(The Spirit is pleased to share with our readers vignettes of life in the 19th century as originally reported in past issues of the newspapers. These reproduced stories include their original headlines and spelling.)
January 13, 1897
An Explosion of Powder
An explosion of fifty pounds of powder and several sticks of dynamite, which had been placed near a fire to thaw out, yesterday morning at the new glass works cite at DuBois, seriously injured Abraham Horn, a laborer, aged fifty, and also knocked down and hurt three other men who were working close by.
The injured man was terribly cut about the head and face, and his recovery is doubtful.
Froze to Death
Stauley Soisko, a Polander of Eleonora, attended a christening at Walston on Friday night.
He indulged too excessively in ardent spirits during the performance and had to be taken home in a carriage.
The driver set him out at the gate of his boarding house and drove away.
Solisko was so badly under the influence of liquor that he was unable to arouse any of the inmates to let him in.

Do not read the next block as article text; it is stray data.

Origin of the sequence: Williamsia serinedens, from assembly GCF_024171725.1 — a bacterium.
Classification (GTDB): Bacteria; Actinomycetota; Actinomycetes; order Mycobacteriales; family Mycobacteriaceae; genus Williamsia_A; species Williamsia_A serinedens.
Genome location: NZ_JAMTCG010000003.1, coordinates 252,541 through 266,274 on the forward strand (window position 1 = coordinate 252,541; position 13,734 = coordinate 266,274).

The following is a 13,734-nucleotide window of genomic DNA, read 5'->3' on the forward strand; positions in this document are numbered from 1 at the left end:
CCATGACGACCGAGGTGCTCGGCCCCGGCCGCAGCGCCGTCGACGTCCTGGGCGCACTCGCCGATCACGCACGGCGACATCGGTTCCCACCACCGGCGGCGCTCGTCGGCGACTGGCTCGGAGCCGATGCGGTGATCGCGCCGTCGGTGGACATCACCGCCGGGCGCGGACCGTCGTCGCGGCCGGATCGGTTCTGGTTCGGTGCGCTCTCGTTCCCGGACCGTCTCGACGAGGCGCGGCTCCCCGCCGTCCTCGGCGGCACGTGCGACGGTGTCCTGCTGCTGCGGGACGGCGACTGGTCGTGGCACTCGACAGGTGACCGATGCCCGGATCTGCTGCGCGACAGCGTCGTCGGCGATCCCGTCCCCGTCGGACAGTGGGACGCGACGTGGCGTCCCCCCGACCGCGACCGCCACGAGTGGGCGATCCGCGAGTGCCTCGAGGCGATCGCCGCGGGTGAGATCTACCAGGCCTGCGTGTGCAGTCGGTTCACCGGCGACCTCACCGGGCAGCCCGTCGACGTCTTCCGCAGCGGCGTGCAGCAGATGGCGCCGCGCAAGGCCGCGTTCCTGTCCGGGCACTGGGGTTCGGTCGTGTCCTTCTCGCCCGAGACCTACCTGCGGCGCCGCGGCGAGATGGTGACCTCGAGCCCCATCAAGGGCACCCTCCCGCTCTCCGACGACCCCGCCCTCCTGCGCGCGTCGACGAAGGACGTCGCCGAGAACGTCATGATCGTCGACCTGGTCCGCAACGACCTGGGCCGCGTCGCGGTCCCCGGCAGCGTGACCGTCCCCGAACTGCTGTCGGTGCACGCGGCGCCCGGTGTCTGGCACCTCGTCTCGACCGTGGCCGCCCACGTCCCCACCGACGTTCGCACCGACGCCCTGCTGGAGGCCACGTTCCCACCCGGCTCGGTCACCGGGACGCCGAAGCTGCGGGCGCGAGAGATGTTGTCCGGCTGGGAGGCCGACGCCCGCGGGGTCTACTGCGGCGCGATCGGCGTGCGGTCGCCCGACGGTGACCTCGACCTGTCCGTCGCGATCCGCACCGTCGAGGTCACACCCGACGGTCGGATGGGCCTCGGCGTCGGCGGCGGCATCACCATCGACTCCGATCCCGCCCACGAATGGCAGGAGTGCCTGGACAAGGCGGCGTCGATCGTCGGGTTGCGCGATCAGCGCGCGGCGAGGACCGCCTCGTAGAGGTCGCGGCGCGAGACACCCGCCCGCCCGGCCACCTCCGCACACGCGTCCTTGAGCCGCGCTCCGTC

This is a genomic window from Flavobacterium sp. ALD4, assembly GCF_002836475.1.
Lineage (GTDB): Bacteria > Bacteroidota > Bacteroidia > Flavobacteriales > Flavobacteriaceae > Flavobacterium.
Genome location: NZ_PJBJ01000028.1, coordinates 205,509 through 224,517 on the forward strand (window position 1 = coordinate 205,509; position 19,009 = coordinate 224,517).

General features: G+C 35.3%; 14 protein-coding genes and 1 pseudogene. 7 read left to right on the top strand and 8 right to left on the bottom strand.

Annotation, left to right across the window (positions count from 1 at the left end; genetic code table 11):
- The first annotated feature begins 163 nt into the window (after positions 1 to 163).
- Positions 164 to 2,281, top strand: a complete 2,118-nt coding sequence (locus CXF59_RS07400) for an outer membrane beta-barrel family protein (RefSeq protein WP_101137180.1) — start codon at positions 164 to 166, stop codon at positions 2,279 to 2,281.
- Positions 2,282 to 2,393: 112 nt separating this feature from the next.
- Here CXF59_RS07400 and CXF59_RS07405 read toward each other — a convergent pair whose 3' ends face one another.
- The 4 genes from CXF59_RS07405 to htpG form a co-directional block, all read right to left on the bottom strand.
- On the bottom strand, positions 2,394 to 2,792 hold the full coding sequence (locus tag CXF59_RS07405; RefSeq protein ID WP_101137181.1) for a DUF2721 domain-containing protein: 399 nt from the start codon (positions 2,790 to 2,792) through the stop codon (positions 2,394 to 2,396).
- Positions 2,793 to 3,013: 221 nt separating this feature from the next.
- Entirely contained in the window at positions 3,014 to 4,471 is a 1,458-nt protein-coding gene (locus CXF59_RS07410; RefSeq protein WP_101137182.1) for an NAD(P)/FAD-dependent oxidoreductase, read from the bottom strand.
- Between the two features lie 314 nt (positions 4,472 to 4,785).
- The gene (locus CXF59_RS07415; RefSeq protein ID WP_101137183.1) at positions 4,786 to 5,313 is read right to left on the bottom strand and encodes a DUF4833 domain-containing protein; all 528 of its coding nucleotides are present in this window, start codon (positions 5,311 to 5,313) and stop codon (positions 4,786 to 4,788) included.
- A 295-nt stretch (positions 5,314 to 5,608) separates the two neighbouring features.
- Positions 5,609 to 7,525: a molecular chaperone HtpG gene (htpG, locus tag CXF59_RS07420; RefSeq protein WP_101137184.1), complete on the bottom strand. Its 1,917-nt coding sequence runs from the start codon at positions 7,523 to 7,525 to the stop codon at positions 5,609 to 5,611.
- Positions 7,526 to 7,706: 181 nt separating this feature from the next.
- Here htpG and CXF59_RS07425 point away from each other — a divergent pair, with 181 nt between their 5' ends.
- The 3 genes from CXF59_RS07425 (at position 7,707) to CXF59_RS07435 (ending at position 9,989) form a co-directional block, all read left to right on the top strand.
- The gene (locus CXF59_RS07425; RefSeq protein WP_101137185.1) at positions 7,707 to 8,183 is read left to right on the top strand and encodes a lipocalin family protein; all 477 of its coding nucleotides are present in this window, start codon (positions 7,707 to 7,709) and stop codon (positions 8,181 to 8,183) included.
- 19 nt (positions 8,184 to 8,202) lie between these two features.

The next morning his lifeless body was found in the snow at the edge of the porch.
His hat was found on a bench near the door. He must have fallen asleep and rolled off the porch, and as the night was bitterly cold, froze to death.
Tannery Fire at Curwensville
Fire broke out in the finishing rooms of the big beam house belonging to the Elk Tanning company at Curwensville early on Monday morning, and regardless of the half dozen steady streams of water the heroic fireman turned on it, consumed the entire structure at a loss to the company of about $60,000.
The temperature was eight degrees below zero during the fire and , as everything about a tannery is greasy and easily ignited, it was with only greatest difficulty that the adjourning buildings, belonging to the same company, and other industries of the town situated in same locality was saved from a general conflagration.
Polk Township Has Them
The family of William Dobson, who is now undergoing imprisonment in the penitentiary for the murder of Louis Helman are being maintained by the poor authorities of Polk township.
At the time of the murder the family lived in Springcreek township, Elk County.
As they had no means of maintaining themselves after the arrest and imprisonment of husband and father, they became a public charge.
The poor overseer of Springcreek investigated and found that the family had moved from Polk township a little less than a year from the time they became a charge, and accordingly, bundled them back.
The family consists of the wife and six young children.
Polk township, it is said now has eleven indigent persons to maintain.